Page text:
By ESPN Staff
At the age of 30, Zesh Rehman has already played for more clubs than most would in a lifetime. Currently at Malaysian Super League [MSL] side Pahang FA, the Pakistan international defender chose to return to Southeast Asia in 2010 after spells at Fulham, Queens Park Rangers and Bradford (as well as a host of loan clubs) and has never regretted the decision.
“When I was first offered a contract to play in Southeast Asia, I hung up the telephone three times before realising it wasn’t a prank,” Rehman told ESPN FC. “It was late 2010 when I was at Bradford City and I was phoned out of the blue to ask if I was interested in joining Muangthong United in the Thai Premier League.
“Having played in the UK for over a decade and in all four divisions, including the Premier League, I thought England was the only place in the world to seriously pursue a football career.
“Four years, three countries, six trophies and more than 100 games in Asia later, I’ve definitely changed my mind.”
Rehman’s desire to play regular football had seen him move out on loan across all the divisions while in England — to Brighton, Norwich and Blackpool — but his last temporary spell was made permanent at Bradford City, where he spent 2009-10 as club captain before his association with the club ended as he started a new chapter in his career.
“After receiving that telephone call in 2010 in Yorkshire, I flew to Bangkok a few days later. After looking around Muangthong’s facilities, my gut instinct was to sign the contract. The impressive infrastructure of the club wouldn’t have been out of place in the Premier League,” he said.”
“I returned to the UK, tied up a few loose ends and flew back with just 20 [kilos] of luggage, ready for a new challenge. It turned out to be an amazing eye opener into the fascination for football across Southeast Asia, and particularly Thailand.
“I was hooked right away and knew I probably wanted to remain in the Asia region for the rest of my career.”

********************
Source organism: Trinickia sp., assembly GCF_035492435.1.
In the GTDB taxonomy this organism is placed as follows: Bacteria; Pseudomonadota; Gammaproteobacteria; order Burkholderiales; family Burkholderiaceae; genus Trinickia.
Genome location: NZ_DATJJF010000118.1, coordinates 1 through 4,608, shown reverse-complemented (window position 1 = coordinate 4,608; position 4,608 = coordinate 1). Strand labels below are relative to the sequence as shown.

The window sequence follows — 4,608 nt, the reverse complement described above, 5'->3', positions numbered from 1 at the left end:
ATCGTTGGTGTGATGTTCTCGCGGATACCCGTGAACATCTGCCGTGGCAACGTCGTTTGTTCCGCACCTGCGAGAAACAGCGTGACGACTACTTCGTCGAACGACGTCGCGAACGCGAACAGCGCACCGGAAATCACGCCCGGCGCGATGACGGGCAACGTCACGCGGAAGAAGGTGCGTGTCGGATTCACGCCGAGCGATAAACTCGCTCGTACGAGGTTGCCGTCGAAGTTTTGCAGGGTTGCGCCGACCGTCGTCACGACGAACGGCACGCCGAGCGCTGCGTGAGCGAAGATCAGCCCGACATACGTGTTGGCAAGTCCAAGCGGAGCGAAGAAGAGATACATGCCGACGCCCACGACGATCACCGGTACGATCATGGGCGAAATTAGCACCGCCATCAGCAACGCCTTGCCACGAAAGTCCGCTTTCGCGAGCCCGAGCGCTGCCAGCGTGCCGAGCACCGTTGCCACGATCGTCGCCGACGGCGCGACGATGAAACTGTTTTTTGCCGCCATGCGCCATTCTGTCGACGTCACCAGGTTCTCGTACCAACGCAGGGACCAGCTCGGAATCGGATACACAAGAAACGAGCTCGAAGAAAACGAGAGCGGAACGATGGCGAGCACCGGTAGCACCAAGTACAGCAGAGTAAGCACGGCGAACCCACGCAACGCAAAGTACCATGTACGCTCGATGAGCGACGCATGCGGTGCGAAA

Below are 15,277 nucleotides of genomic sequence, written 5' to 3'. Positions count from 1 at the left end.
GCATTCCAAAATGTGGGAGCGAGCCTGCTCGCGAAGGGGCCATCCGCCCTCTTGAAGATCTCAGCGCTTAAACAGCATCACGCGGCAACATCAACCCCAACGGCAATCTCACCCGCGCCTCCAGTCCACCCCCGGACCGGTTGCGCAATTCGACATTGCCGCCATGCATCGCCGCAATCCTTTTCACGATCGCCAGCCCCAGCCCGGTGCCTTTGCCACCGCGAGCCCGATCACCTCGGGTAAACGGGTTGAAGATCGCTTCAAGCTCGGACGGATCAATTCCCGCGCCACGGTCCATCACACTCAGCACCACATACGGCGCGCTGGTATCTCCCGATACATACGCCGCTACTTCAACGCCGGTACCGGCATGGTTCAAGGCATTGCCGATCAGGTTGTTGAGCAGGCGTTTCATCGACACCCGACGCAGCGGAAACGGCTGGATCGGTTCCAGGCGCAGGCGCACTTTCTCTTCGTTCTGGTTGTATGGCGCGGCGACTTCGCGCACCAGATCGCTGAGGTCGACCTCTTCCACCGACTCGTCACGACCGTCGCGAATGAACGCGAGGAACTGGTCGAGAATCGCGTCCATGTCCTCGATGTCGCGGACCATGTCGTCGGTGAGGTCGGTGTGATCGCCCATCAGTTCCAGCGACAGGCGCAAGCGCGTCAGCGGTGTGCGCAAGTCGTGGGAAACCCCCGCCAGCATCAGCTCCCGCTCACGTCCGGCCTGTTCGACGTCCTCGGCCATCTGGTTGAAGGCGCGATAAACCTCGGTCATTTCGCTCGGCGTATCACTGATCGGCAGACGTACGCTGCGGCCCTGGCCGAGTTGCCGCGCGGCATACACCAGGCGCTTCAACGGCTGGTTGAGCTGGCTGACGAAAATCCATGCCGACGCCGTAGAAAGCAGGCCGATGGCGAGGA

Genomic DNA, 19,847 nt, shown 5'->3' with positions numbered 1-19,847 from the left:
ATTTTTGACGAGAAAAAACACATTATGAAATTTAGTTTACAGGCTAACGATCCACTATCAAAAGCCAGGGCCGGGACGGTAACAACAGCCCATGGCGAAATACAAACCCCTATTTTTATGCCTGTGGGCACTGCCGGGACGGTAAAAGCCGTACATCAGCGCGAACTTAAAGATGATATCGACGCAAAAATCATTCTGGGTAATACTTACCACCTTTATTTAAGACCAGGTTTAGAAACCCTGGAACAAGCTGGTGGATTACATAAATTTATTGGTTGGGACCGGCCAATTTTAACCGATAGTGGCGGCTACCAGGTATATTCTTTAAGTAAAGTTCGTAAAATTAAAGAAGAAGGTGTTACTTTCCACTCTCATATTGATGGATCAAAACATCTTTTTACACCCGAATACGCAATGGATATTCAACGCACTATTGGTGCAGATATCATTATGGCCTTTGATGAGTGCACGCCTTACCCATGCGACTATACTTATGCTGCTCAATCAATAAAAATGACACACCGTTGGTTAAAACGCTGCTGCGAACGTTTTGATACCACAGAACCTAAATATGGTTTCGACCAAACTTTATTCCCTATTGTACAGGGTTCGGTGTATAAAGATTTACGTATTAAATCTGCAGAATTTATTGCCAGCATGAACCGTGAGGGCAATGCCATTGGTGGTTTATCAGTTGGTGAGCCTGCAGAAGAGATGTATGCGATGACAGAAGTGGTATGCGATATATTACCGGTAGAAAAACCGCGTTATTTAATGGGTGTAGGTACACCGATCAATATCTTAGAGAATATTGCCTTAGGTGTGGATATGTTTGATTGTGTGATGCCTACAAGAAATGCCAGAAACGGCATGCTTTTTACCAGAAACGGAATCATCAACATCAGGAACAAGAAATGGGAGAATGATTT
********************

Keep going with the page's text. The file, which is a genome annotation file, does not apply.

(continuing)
Rehman returned to his roots in Asia, but it was clearly a popular move as others followed soon after.
“Since my time at Muangthong United, the likes of Robbie Fowler and Jay Bothroyd have followed. I am pleased to have blazed a trail for those UK lads to follow and venture into the unknown,” he added.
“The following two years were spent in Hong Kong with Kitchee SC. It is a tremendously run club with excellent management, from the boss Ken Ng right down to the kit man, and it has a genuine family atmosphere.
“I won four trophies in my time at Kitchee that was largely down to the astute coaching of FC Barcelona alumni Joseph Gombau — now at Adelaide United — and the brilliant team spirit we created.
“Hong Kong was a great place to live. With my daughter being born there, it made the stay even more memorable.”
One thing that Rehman’s move allowed him to do was to experience the other elements of the Asian game.
“I had two seasons of AFC Cup football with Kitchee, which gave me the pleasure of facing teams from Thailand, Malaysia, Singapore, Vietnam, Maldives, Kuwait, Indonesia, Jordan and India, providing a wonderful insight into the love for football across Asia,” he said.
“The one game I remember clearly was against Seman Padang of Indonesia. It was a 2 p.m. kick-off in blistering 40 degree (Celsius) plus temperatures and the stadium had 45,000 screaming fans jammed in, a full two hours before kick-off. I somehow I got through the 90 minutes without collapsing as the heat was absolute torture.